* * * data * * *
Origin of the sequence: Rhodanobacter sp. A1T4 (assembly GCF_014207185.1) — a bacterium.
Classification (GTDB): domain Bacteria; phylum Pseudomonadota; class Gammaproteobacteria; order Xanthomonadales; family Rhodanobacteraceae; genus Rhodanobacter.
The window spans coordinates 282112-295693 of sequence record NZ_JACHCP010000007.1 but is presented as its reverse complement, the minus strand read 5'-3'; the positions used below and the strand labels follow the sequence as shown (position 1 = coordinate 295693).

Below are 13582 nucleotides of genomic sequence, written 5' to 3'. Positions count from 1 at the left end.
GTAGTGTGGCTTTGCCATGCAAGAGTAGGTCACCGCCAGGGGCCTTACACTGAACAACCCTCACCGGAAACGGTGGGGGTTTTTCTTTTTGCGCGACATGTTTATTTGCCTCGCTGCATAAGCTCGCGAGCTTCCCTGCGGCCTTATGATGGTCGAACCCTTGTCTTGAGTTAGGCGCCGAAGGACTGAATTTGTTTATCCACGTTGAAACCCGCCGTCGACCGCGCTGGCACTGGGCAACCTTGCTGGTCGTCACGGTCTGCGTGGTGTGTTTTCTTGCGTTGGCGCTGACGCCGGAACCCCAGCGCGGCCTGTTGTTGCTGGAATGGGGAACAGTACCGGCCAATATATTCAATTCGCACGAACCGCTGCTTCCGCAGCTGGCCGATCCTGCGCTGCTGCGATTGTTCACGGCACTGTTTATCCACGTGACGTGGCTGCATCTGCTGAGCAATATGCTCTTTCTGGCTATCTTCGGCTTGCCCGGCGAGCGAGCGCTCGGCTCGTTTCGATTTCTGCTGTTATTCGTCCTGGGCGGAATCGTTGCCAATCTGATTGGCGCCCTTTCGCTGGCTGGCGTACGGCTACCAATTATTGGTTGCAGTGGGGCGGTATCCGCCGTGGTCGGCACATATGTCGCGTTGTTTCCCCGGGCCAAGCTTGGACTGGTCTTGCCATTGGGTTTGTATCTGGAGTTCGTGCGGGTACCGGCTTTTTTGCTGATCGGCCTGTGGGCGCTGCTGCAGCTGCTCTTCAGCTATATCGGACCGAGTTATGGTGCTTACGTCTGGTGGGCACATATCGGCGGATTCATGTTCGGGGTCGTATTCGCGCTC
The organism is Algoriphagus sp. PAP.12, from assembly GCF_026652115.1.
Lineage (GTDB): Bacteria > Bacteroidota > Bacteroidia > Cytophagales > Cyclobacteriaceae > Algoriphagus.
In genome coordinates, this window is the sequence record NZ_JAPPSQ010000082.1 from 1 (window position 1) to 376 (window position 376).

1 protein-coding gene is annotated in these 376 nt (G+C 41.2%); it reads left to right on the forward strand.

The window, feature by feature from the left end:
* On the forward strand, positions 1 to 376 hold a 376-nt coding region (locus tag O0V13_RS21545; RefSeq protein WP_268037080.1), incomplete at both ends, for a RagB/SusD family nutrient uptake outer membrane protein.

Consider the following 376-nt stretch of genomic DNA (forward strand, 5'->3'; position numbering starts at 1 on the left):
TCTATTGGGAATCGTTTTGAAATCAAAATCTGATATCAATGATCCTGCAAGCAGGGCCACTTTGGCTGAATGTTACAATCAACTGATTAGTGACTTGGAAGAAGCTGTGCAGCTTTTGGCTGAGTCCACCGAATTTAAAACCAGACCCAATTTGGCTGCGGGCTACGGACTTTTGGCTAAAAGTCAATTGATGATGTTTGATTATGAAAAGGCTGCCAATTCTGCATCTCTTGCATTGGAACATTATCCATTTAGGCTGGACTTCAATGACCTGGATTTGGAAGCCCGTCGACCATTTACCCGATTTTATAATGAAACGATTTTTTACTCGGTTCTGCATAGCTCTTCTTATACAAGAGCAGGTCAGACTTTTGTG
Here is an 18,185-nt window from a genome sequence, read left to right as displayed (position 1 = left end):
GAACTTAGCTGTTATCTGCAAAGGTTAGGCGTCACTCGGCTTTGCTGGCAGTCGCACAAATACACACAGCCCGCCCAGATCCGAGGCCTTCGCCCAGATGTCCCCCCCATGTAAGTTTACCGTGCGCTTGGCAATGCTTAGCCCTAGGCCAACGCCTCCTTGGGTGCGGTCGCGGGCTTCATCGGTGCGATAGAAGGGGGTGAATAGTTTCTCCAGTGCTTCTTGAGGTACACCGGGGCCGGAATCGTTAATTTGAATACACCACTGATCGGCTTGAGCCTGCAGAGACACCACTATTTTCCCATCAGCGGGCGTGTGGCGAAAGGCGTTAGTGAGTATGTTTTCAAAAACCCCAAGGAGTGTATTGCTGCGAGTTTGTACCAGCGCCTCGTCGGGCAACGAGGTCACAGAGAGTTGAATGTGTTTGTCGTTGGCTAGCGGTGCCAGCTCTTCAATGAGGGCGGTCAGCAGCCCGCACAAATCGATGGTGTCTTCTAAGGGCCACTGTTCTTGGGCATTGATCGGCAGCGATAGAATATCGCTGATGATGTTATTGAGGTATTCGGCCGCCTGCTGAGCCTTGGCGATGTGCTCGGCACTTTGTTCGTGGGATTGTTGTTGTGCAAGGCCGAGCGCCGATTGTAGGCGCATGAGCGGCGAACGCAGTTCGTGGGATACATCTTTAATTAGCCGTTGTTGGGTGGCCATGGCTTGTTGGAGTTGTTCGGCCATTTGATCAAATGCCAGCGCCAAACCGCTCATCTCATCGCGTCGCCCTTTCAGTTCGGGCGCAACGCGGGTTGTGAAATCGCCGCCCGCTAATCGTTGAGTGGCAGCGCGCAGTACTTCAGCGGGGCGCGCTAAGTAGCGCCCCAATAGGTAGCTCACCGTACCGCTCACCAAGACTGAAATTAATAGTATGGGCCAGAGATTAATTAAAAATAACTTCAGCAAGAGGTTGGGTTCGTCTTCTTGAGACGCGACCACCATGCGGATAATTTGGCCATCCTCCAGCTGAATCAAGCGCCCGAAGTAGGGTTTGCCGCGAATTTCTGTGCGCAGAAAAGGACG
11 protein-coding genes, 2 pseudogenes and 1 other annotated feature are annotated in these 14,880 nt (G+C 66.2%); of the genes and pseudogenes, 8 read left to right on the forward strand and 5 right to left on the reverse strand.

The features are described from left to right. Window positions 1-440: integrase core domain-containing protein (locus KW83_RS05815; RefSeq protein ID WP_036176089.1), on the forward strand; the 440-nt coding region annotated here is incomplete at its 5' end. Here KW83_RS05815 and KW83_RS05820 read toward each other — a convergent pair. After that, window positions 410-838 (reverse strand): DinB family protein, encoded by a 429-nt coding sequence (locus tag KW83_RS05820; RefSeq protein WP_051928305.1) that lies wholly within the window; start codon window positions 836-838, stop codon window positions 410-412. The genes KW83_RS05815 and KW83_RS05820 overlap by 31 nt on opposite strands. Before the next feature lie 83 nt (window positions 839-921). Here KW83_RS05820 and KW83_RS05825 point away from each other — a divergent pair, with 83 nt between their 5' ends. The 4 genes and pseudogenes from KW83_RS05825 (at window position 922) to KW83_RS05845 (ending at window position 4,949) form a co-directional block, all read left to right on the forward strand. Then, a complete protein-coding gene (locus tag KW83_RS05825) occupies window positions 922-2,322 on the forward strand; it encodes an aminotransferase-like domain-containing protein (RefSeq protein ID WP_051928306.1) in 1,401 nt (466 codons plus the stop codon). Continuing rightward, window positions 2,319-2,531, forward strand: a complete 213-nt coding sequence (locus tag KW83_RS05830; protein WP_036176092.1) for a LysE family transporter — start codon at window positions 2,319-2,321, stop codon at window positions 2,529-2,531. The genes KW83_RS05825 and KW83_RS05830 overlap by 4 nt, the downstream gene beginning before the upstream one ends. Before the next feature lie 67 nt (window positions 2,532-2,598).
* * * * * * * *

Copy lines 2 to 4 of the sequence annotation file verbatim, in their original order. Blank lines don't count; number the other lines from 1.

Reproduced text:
Classification (GTDB): domain Bacteria; phylum Pseudomonadota; class Gammaproteobacteria; order Xanthomonadales; family Rhodanobacteraceae; genus Rhodanobacter.
The window spans coordinates 282112-295693 of sequence record NZ_JACHCP010000007.1 but is presented as its reverse complement, the minus strand read 5'-3'; the positions used below and the strand labels follow the sequence as shown (position 1 = coordinate 295693).

Below are 13582 nucleotides of genomic sequence, written 5' to 3'. Positions count from 1 at the left end.